For the Birds
I know from experience in chatting with many of you that birding is as popular as pollinator gardening, biking, and pickleballing (did I just invent a new word?). As most of you know, we live in the Atlantic Flyway—the migrating birds’ expressway along the Atlantic coastline. This provides southern Delaware with amazing opportunities to see and hear numerous bird species traveling the Flyway as well as enjoying those that call our region home all year long.
These birds must make the long trip while feeding along the way. One of the foods they seek out most are the berries of our native shrubs and trees. So in this column, we’ll take a look at some of the most sought-after species.
Let’s start with the shrub that is by far the most beneficial in terms of nutrients and energy for birds, Virburnum dentatum, the arrowwood viburnum. It offers the most protein and fat of any berry, helping the birds immensely with their long journey.
It can grow up to 10 feet tall, however, smaller cultivars, like Blue Muffin, exist. This native shrub blooms in summer with showy, white flowers changing to bright blue berries in the fall. It prefers full sun but can tolerate light shade. Arrowwood viburnum can be grown as a hedge and is fairly fast-growing. Its name is derived from the straight stems that were used by Native Americans to make the shafts of their arrows.
I’ve mentioned winterberry (Ilex verticillata) numerous times throughout the years. It is one of my all-time favorite native shrubs. It’s a deciduous holly, meaning it loses its leaves in autumn. However, its bright red berries persist through winter and are a good resource for birds during a time when food is hard come by. Male and female parts are on separate plants, so you need at least one male in the vicinity to pollinate the females. The females produce all the berries, so make sure at the nursery which one you are buying.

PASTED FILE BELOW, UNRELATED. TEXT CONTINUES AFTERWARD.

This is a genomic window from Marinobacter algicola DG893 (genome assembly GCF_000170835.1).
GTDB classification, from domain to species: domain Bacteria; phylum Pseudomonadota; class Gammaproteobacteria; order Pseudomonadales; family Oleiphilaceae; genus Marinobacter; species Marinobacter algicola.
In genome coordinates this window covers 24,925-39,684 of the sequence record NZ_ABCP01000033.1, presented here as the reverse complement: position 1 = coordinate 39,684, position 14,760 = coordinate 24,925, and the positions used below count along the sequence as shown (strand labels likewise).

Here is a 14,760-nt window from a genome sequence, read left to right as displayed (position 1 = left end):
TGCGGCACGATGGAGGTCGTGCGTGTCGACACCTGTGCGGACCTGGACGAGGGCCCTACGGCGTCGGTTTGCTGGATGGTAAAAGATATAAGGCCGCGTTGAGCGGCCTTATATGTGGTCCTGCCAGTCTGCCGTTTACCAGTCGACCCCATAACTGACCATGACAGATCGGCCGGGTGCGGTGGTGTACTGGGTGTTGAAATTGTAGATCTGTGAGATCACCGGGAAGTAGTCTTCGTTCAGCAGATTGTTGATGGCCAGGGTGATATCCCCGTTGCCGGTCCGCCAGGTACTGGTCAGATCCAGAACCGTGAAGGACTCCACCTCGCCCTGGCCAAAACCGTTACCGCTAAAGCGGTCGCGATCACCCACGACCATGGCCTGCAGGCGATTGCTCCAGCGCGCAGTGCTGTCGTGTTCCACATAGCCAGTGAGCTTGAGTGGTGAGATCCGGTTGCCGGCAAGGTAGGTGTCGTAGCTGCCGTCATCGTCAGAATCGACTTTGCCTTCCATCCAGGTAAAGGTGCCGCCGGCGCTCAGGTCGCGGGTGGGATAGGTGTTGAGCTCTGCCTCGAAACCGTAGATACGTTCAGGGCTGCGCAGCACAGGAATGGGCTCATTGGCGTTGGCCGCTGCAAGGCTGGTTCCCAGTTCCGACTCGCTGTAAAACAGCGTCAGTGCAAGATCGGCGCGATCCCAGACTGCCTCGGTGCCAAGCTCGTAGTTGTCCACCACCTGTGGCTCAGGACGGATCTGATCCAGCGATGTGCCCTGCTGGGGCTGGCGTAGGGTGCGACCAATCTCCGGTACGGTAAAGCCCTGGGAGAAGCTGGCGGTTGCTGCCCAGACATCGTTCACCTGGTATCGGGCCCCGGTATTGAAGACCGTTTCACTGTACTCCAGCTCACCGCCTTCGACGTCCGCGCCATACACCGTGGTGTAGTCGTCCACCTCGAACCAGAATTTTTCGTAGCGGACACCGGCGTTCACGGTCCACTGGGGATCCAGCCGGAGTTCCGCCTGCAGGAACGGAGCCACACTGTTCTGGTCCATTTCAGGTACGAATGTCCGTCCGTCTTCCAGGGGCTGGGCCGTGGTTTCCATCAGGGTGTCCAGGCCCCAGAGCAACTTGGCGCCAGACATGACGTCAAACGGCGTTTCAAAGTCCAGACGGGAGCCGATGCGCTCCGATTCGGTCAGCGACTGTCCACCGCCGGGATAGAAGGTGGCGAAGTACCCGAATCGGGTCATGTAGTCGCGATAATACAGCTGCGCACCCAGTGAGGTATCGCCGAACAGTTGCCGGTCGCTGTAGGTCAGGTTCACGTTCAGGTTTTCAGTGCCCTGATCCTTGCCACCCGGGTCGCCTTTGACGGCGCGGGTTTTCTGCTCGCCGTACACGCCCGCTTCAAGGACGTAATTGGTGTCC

Winterberries bloom in summer and fruit in the autumn. They prefer full sun but can tolerate partial shade. They can also grow rather large (up to 15 feet), but smaller compact varieties are available like Little Goblin or Berry Sprite. Winterberries can also tolerate wet areas and are perfect for rain gardens. I like to place them in front of evergreens in the landscape so that the berries really pop against the green background.
Black chokeberry (Aronia melanocarpa) is another great multi-purpose shrub. It blooms in spring and has exceptional red fall color followed by black fruit that persists long into winter. It can grow up to six feet tall and tends to colonize—they spread by suckers and can form large masses easily. This makes it ideal for wildlife habitat. Their glossy leaves are mostly pest-resistant, making it low-maintenance as well. But keep in mind—as I have mentioned many times before—all gardens require some maintenance. There are no no-maintenance gardens.
I’m going to end with a non-native plant, Pyracantha or firethorn. This plant is native to southern Europe and the name comes from the Greek words, pyr or fire, and akantha or thorn. The bright orange-crimson berries are abundant, and the stems are full of stiff thorns. Firethorn can be used an impenetrable hedge or even espaliered onto a wall in tight spaces or small gardens. It takes to pruning extremely well. Firethorn prefers moist well-drained soils but can tolerate tough conditions and is even salt tolerant. Birds are attracted to its fruit, but deer avoid it, most likely due to the spiny thorns.
I hope you include one or two of these shrubs in your own landscapes and help provide our feathered friends with a little more energy to make their arduous journey along the Atlantic Flyway. Providing resources like food and habitat will ensure your birding activities are successful and plentiful.
Have a wonderful holiday season, and let’s garden together! ▼
Eric W. Wahl is Landscape Architect at Pennoni Associates, and President of the Delaware Native Plant Society.